(2019) 16:1 SCRIPTed 1–102

Issue DOI: 10.2966/scrip.160119

Cover image

  • Edinburgh Castle
    Liam Macleod

    A view of Edinburgh Castle from near Evolution House, where the SCRIPTed 15th Anniversary Conference took place.



  • The collective management of performers’ rights in the UK: a story of competing interests
    Ananay Aguilar, pp. 4-48
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    In this article I examine the experience of UK performers using collective management organisation PPL, a UK CMO established by record companies that also manages the rights of performers. I consider the effect of the regulatory framework on the provision of transparency to PPL’s performer members by drawing on primary sources including interviews with performers, PPL’s regulation and its public-facing material. I demonstrate that PPL marshals social, financial, legal and technological resources to prioritise the interests of record companies over those of performers. Considering that the current legal framework supports PPL’s actions, I discuss two alternatives: i) tightening regulation of individual CMOs whilst respecting their monopoly status, and ii) opening up the sector to competition. Despite difficulties faced by performers vis-à-vis PPL, I ultimately side with a large body of literature suggesting that performers are best off in an environment that supports CMO’s monopoly status. However, in an environment where regulators resist tightening regulation, performers are forced to support a competitive market for CMOs.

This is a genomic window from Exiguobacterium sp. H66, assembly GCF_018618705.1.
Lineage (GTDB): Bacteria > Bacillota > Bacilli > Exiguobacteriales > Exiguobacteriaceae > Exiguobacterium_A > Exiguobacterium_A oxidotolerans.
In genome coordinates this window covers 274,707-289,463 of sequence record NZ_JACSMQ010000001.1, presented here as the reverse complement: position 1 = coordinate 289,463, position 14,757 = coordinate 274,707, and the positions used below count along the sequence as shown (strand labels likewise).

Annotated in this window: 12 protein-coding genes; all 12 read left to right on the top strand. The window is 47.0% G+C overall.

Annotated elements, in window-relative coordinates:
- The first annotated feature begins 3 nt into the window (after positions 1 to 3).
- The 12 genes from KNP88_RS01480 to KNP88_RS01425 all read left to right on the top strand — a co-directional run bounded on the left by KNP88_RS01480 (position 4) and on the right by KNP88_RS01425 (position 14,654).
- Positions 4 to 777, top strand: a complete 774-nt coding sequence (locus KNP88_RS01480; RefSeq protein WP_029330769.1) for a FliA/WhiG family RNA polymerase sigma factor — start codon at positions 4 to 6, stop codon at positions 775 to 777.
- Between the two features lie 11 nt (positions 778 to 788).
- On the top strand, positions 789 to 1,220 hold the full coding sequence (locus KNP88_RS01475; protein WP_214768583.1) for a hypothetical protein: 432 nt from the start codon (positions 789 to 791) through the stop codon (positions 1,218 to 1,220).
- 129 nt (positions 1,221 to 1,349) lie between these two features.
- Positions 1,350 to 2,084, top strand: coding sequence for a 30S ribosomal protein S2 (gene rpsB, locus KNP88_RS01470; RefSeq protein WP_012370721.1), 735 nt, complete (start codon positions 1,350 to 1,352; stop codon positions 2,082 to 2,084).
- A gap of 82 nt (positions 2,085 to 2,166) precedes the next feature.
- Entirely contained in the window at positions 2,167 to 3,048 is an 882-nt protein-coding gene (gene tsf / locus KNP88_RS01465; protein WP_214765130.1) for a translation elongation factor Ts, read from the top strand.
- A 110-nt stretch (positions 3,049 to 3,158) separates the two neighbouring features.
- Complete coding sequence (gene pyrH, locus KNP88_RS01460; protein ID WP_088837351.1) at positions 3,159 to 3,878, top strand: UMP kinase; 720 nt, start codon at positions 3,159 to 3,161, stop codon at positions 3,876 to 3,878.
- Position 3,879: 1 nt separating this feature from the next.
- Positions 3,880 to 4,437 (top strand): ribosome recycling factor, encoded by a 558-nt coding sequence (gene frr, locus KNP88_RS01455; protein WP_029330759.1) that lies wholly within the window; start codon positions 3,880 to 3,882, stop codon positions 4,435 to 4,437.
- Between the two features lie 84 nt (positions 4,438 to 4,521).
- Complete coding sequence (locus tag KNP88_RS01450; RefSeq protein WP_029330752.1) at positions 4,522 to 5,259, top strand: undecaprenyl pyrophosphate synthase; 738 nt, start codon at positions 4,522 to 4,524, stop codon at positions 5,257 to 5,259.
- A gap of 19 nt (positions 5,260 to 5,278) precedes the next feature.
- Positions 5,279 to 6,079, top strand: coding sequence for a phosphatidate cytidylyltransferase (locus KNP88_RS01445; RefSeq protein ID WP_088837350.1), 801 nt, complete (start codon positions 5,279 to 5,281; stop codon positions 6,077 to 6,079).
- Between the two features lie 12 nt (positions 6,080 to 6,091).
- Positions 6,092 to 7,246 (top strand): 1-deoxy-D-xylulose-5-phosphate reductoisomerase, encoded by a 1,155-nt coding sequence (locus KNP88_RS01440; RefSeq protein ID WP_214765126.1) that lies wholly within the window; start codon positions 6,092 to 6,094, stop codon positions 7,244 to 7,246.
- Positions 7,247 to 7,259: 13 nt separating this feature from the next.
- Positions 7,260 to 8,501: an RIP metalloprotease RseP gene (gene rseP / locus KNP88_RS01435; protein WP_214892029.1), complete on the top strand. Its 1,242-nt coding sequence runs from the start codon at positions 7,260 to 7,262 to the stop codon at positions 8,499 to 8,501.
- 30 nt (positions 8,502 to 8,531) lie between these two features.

Keywords: collective management organisations, CMOs, performers’ rights, music copyright, PPL, EU Collective Rights Management Directive 2014

Case commentaries

  • Bringing the EU Competition Rules in the Digital Market – the Commission Decision in the Google Android Case
    Vasil Stoynov, pp. 49-68
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    The majority of reactions to the Commission’s decision to impose a fine on Google because of its anticompetitive practices regarding the mobile operating system Android were mainly focused on the record-breaking size of the penalty on the company and the political message that some analysists see in the context of the tense EU – USA economic relations. However, the importance of the proceeding against Google’s commercial conduct reaches far beyond. The arguments of the Commission have the potential to show to what degree the settled understanding and practice on the abuse of dominant position can be applied in the digital technology markets. From a broader perspective the approach of the authority could also shape the role of the antitrust policy and rules for the innovation process and can potentially influence the way technology companies do business in Europe. Having something to learn from its experience with other proceedings against USA big tech companies, the EU watchdog has to seize the opportunity to prove that it is fit to provide robust application of antitrust rules in the digital 21st century.

    Keywords: Competition, abuse of dominant position, mobile operating systems, internet search, Google, Android, European Commission


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